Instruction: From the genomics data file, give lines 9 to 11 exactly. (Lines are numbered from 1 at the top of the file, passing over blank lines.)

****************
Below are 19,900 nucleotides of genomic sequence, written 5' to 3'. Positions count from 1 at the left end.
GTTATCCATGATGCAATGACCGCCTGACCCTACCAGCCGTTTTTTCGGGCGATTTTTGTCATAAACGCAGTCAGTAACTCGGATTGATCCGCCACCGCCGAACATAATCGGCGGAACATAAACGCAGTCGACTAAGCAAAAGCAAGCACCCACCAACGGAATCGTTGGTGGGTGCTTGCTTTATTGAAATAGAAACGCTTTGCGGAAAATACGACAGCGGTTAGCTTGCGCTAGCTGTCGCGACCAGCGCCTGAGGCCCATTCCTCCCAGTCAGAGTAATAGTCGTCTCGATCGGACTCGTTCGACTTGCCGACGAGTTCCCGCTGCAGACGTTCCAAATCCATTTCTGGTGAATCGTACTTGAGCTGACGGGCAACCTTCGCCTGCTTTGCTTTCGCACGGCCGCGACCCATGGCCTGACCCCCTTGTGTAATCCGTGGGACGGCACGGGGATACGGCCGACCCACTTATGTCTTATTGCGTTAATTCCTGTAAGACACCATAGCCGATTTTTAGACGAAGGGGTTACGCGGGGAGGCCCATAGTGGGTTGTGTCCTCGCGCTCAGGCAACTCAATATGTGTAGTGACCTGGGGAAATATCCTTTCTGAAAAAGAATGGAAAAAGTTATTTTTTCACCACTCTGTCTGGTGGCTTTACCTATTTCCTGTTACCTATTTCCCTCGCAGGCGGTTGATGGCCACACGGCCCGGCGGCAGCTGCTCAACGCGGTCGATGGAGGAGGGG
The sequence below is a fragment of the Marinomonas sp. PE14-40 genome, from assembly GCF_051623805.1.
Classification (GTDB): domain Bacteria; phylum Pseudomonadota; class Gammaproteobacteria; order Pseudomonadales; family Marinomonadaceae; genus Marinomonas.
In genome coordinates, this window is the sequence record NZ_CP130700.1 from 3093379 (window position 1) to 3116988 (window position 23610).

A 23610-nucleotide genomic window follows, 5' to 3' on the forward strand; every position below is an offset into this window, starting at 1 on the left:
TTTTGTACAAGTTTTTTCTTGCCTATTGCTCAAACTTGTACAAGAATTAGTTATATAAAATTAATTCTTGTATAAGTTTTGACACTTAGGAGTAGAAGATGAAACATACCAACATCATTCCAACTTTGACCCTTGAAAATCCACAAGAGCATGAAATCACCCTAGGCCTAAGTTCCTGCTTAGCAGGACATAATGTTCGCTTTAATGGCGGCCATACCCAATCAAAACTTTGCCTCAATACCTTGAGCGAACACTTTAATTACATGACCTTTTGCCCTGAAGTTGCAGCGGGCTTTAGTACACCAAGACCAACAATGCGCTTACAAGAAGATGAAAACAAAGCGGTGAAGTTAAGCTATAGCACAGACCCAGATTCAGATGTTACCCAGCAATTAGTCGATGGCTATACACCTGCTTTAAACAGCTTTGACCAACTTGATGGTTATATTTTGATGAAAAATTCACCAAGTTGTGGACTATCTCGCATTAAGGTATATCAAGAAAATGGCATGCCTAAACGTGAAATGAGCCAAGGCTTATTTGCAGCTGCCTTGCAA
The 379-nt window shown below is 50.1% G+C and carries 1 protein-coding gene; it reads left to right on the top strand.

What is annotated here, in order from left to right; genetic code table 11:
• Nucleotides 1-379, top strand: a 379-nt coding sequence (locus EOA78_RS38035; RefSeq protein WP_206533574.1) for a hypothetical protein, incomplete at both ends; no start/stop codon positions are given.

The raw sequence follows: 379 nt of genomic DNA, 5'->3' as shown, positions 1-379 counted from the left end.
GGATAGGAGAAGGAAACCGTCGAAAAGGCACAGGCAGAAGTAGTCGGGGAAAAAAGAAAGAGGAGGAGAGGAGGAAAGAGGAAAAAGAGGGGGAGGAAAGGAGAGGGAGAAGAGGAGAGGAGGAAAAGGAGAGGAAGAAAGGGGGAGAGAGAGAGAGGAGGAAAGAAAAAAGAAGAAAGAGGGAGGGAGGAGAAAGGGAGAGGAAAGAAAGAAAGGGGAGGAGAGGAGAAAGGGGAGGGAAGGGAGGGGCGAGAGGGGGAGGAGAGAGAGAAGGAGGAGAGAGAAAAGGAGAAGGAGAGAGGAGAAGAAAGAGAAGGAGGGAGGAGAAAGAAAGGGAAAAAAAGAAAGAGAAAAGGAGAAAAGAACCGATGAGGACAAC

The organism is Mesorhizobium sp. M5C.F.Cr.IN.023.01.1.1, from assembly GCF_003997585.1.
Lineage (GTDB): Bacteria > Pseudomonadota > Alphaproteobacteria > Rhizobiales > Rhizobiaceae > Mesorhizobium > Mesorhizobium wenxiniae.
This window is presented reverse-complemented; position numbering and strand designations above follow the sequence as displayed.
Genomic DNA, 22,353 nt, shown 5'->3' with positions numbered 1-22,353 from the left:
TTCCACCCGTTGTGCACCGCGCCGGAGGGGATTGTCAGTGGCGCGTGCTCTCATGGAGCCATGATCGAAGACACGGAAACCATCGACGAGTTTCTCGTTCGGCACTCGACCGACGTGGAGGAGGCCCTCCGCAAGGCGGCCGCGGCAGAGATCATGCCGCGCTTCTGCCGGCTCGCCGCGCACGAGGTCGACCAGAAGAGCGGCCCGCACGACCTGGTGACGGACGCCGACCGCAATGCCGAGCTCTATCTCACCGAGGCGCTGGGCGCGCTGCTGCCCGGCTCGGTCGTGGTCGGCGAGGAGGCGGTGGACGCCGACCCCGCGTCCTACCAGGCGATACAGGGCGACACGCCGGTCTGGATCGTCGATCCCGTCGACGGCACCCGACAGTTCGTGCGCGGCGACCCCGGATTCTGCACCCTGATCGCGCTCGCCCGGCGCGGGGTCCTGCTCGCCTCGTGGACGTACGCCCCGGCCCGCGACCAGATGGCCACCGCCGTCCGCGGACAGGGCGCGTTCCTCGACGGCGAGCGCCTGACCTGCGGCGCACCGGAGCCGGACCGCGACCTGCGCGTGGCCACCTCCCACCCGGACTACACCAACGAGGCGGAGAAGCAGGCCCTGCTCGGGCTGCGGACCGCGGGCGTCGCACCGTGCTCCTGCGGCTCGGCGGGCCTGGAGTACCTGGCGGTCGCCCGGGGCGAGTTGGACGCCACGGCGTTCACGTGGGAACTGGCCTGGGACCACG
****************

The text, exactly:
What is annotated here, in order from left to right; genetic code table 11:
• Nucleotides 1-379, top strand: a 379-nt coding sequence (locus EOA78_RS38035; RefSeq protein WP_206533574.1) for a hypothetical protein, incomplete at both ends; no start/stop codon positions are given.

The raw sequence follows: 379 nt of genomic DNA, 5'->3' as shown, positions 1-379 counted from the left end.